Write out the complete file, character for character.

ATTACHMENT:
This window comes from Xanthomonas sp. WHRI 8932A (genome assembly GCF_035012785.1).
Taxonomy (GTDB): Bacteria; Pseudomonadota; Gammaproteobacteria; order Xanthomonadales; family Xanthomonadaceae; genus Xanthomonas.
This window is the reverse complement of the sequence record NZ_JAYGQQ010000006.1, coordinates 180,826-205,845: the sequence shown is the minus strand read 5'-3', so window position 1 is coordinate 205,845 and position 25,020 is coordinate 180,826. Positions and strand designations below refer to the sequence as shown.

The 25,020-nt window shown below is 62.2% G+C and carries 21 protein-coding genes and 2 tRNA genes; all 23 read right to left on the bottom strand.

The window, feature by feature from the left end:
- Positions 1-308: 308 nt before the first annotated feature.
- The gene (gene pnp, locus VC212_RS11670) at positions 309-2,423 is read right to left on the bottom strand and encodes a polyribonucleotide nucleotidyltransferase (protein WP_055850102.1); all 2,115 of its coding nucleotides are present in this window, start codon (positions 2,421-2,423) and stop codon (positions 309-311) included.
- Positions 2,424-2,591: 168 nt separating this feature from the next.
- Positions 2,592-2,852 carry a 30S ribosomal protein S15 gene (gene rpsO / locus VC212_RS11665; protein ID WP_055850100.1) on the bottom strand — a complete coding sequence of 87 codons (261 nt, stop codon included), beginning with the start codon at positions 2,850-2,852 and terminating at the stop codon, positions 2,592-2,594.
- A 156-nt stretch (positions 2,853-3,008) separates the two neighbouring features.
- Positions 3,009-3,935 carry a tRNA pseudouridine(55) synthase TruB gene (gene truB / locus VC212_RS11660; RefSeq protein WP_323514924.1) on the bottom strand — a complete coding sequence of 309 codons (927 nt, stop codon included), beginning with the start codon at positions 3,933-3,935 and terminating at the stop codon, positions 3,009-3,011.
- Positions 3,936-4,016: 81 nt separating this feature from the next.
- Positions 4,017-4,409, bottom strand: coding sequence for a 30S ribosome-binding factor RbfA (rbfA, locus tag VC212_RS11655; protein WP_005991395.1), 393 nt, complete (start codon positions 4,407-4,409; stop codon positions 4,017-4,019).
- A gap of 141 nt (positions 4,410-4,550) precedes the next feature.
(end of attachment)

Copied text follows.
This window comes from Xanthomonas sp. WHRI 8932A (genome assembly GCF_035012785.1).
Taxonomy (GTDB): Bacteria; Pseudomonadota; Gammaproteobacteria; order Xanthomonadales; family Xanthomonadaceae; genus Xanthomonas.
This window is the reverse complement of the sequence record NZ_JAYGQQ010000006.1, coordinates 180,826-205,845: the sequence shown is the minus strand read 5'-3', so window position 1 is coordinate 205,845 and position 25,020 is coordinate 180,826. Positions and strand designations below refer to the sequence as shown.

The 25,020-nt window shown below is 62.2% G+C and carries 21 protein-coding genes and 2 tRNA genes; all 23 read right to left on the bottom strand.

The window, feature by feature from the left end:
- Positions 1-308: 308 nt before the first annotated feature.
- The gene (gene pnp, locus VC212_RS11670) at positions 309-2,423 is read right to left on the bottom strand and encodes a polyribonucleotide nucleotidyltransferase (protein WP_055850102.1); all 2,115 of its coding nucleotides are present in this window, start codon (positions 2,421-2,423) and stop codon (positions 309-311) included.
- Positions 2,424-2,591: 168 nt separating this feature from the next.
- Positions 2,592-2,852 carry a 30S ribosomal protein S15 gene (gene rpsO / locus VC212_RS11665; protein ID WP_055850100.1) on the bottom strand — a complete coding sequence of 87 codons (261 nt, stop codon included), beginning with the start codon at positions 2,850-2,852 and terminating at the stop codon, positions 2,592-2,594.
- A 156-nt stretch (positions 2,853-3,008) separates the two neighbouring features.
- Positions 3,009-3,935 carry a tRNA pseudouridine(55) synthase TruB gene (gene truB / locus VC212_RS11660; RefSeq protein WP_323514924.1) on the bottom strand — a complete coding sequence of 309 codons (927 nt, stop codon included), beginning with the start codon at positions 3,933-3,935 and terminating at the stop codon, positions 3,009-3,011.
- Positions 3,936-4,016: 81 nt separating this feature from the next.
- Positions 4,017-4,409, bottom strand: coding sequence for a 30S ribosome-binding factor RbfA (rbfA, locus tag VC212_RS11655; protein WP_005991395.1), 393 nt, complete (start codon positions 4,407-4,409; stop codon positions 4,017-4,019).
- A gap of 141 nt (positions 4,410-4,550) precedes the next feature.